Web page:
“Come Learn With Me”
Last week, A’s school had its annual Sibling Day. Siblings get to meet one another and share their experiences as up close observers of special needs, and they also visit their siblings’ classrooms and see what a day in the life is like.
From G’s very entertaining texts and later, our in-person chats, here are some observations:
Most of the siblings who visited were younger than their special needs brothers and sisters (that makes sense if you consider that older siblings are likely to be at summer camps and sports practices or even at the beach).
During the meet and greet, there were cookies, but since no one else took any, G didn’t either, so they remained frustratingly uneaten. HAHAHA.
At first, when G walked into the classroom, A screamed then became very giggly. He continued to giggle all the way through lunchtime, and was also very affectionate and huggy.
When I asked G what classroom tasks A did, this is what stood out: he folded clothes and painted a pineapple.
During lunch, G got to know the teacher and aides a little, and showed them A’s favorite videos on YouTube. Shahrukh is coming to a classroom near yoooooo!
Apparently A is the loudest guy in the class. I’m shocked, I tell you. Just blown away.
I think G liked being the expert on all things A for a day. It’s a brilliant idea on the school’s part. When A was in public school, we could never make even a small visit to his class happen, there were always roadblocks. And then G grew older and changed school buildings, and the time passed when it would have been exciting to plan such a visit.
Just like education should continue in the home, so should family interactions continue in the school. I strongly believe that when it comes to special needs families, this stuff needs to be facilitated by the schools, and indeed, by the whole community. It’s easy to say that families should be responsible for their own interactions, but it is a whole other ballgame when interactions are complicated by high level needs.
Everyone learns something valuable too–siblings absorb important messages about why their involvement is necessary, and why their special needs brother or sister is not just being a brat (the fact that parental attention isn’t available to compete for is even better). The special needs children get to share their world with someone they love but may not always be able to express it to. And teachers learn a lot about their students from observing these exchanges.
The next day was a day for friends and grandparents and other extended family to visit. Since my in laws were in town, they attended. They listened to a speech by the principal, toured the school, and visited A’s classroom. A was off his rocker with excitement by this second day of unexpected colliding of worlds.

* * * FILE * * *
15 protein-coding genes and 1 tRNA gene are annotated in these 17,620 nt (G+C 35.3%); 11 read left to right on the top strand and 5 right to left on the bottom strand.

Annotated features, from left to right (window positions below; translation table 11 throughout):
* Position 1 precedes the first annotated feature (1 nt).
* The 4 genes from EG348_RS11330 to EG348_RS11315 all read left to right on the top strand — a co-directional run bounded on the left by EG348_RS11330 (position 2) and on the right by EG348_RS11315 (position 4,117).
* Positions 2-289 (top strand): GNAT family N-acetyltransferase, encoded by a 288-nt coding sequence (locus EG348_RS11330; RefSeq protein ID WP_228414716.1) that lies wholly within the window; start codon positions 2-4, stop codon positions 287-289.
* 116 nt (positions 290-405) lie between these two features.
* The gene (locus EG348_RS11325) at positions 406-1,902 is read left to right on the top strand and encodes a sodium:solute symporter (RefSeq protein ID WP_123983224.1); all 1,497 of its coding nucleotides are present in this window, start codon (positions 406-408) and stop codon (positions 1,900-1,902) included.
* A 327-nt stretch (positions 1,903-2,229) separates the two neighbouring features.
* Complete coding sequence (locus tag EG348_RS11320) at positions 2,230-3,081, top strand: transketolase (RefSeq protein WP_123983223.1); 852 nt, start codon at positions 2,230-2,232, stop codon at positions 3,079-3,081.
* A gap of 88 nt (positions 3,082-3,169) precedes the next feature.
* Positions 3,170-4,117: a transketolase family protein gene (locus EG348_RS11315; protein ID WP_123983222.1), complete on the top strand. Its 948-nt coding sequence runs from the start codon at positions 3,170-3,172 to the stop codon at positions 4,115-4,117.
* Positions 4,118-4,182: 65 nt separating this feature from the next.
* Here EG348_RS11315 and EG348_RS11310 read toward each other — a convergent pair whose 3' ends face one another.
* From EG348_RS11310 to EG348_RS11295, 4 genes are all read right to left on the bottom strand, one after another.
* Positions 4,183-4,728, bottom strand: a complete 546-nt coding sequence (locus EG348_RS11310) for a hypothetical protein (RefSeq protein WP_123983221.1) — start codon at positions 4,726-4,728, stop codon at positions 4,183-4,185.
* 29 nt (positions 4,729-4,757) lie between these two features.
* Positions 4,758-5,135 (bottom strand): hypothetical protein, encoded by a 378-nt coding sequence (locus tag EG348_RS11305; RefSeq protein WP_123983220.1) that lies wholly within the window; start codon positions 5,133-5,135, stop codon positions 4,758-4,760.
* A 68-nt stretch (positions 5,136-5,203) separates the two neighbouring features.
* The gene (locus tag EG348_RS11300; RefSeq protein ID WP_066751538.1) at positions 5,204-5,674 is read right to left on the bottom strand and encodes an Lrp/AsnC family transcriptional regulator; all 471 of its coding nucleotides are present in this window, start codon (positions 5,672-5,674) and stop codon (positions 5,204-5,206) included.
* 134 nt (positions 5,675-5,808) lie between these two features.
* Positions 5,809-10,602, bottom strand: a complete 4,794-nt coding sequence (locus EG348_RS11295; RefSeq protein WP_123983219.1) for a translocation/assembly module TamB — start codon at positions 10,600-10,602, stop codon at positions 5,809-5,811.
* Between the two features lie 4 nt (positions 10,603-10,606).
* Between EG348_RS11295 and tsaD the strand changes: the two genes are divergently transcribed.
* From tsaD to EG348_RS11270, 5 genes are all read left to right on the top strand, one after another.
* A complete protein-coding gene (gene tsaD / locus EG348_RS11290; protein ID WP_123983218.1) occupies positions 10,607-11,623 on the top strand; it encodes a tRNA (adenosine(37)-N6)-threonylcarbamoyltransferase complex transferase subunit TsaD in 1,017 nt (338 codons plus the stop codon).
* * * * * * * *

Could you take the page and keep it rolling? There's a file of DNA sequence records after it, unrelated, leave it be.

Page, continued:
It was interesting for us to listen to kid vs adults’ impressions of A in school. G sees A every day and for all of us, being a special needs family is a central part of our identity. Some families prefer to see themselves differently, and the freedom to draw that picture is essential. For us, defining ourselves this way allows us to seek out the help and acceptance we need, and it also frees us to live in a reality of our own creation, which, since we are relatively isolated by ritualistic behaviors, is why we can drop the normalcy act, and draw closer without being self conscious about how we don’t meet the requirements of “normal” in our larger community.
Anyway, for my in laws, I got the impression that it was a bit saddening to see A solidly rooted in special needs land, and I understand that. This is exactly why the school throwing open its doors is so important. For our little family to be better understood by the people who care about us, concrete exposure is just as important as abstract information.
It must be chaotic to plan for visits like this every year. I have great respect for the school for doing it despite how disruptive it must be. G is A’s hero, and when he got home, and I said, “Hey, I heard G went to your class today!” he clutched my arm and looked at me with “HOW DID YOU KNOW!? OMG, IT WAS EVERYTHING” face.
For my husband and me, watching the kids delight in each other is the EVERYTHING that makes it all worthwhile. Minus peer pressure, minus parental pressure, minus whatever else that makes teenagers impatient to fly the coop and leave the (sometimes) faux friendship of sibling ties behind, it’s nice to know that two kids can have so many laughs and so much merriment together. I suspect it is not despite the autism behaviors, but because of them that they feel such a lack of abandon and are able to disregard any loss of dignity that might arise from being eager to hang out.
Up close, autism can be a very beautiful thing.